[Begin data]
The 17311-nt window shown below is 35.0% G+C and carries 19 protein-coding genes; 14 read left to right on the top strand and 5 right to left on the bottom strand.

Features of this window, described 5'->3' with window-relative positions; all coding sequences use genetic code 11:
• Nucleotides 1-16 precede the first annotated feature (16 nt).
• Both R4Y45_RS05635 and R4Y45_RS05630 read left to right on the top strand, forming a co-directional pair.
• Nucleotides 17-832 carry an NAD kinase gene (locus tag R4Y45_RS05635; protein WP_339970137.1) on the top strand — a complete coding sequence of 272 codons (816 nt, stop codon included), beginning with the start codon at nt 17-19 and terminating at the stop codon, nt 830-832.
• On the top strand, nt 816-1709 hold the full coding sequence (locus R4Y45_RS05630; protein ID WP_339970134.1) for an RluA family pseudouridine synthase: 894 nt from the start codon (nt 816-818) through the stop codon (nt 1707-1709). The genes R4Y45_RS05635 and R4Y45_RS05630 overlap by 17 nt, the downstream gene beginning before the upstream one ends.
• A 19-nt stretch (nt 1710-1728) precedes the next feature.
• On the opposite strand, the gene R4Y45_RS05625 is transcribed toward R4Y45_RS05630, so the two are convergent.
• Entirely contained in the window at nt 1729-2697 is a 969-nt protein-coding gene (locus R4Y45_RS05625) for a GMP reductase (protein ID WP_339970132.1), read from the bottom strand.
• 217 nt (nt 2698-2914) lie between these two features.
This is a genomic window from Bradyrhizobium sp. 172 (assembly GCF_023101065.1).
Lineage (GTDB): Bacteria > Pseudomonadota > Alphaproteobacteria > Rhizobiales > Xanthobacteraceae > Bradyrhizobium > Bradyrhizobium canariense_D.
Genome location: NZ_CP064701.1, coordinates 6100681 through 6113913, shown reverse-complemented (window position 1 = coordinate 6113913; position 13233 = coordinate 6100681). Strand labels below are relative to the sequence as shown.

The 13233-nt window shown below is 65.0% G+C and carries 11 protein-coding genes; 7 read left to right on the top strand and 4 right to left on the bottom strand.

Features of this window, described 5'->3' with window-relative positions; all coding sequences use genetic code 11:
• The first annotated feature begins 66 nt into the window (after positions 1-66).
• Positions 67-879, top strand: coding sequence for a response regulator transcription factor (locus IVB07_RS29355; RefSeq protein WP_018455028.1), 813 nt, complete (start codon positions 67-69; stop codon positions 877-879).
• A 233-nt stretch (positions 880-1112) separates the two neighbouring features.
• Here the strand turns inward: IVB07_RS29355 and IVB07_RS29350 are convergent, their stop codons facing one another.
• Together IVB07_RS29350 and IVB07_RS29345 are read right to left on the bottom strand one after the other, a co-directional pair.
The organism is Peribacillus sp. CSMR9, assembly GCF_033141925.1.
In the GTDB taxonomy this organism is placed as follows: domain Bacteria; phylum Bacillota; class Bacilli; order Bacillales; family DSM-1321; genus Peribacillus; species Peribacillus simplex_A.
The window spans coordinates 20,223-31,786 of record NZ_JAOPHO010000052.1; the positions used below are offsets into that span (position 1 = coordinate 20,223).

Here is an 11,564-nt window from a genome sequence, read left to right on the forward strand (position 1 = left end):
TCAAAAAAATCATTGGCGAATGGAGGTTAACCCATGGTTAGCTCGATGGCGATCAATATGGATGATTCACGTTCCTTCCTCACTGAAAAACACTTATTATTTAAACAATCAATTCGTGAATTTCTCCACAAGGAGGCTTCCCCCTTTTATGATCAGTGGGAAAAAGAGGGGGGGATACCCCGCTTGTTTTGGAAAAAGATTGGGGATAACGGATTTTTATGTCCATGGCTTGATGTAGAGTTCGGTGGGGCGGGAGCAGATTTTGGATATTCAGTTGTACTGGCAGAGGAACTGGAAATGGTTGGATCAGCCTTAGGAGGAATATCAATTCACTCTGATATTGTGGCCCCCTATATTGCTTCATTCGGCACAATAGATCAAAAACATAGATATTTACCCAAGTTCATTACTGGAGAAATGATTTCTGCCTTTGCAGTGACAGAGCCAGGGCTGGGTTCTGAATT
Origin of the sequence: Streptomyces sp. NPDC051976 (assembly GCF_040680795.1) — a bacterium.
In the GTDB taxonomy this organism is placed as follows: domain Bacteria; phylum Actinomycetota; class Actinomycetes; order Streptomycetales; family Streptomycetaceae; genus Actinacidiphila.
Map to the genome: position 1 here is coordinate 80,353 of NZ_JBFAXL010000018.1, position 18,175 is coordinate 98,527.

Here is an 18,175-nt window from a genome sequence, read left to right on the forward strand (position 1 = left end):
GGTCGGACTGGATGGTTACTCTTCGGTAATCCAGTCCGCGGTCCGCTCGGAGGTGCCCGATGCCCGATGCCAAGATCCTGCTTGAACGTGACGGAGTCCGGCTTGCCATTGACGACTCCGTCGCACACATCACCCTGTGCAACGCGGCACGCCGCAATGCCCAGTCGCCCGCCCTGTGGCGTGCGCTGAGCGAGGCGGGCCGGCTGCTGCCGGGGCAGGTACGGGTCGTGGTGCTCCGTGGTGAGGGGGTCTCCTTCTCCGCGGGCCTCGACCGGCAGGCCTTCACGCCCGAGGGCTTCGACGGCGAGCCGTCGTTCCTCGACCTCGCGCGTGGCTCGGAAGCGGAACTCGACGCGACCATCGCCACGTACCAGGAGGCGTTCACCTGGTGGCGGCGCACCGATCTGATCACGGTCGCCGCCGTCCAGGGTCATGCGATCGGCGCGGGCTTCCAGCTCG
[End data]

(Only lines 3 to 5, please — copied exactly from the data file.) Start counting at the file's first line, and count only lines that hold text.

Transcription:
• Nucleotides 1-16 precede the first annotated feature (16 nt).
• Both R4Y45_RS05635 and R4Y45_RS05630 read left to right on the top strand, forming a co-directional pair.
• Nucleotides 17-832 carry an NAD kinase gene (locus tag R4Y45_RS05635; protein WP_339970137.1) on the top strand — a complete coding sequence of 272 codons (816 nt, stop codon included), beginning with the start codon at nt 17-19 and terminating at the stop codon, nt 830-832.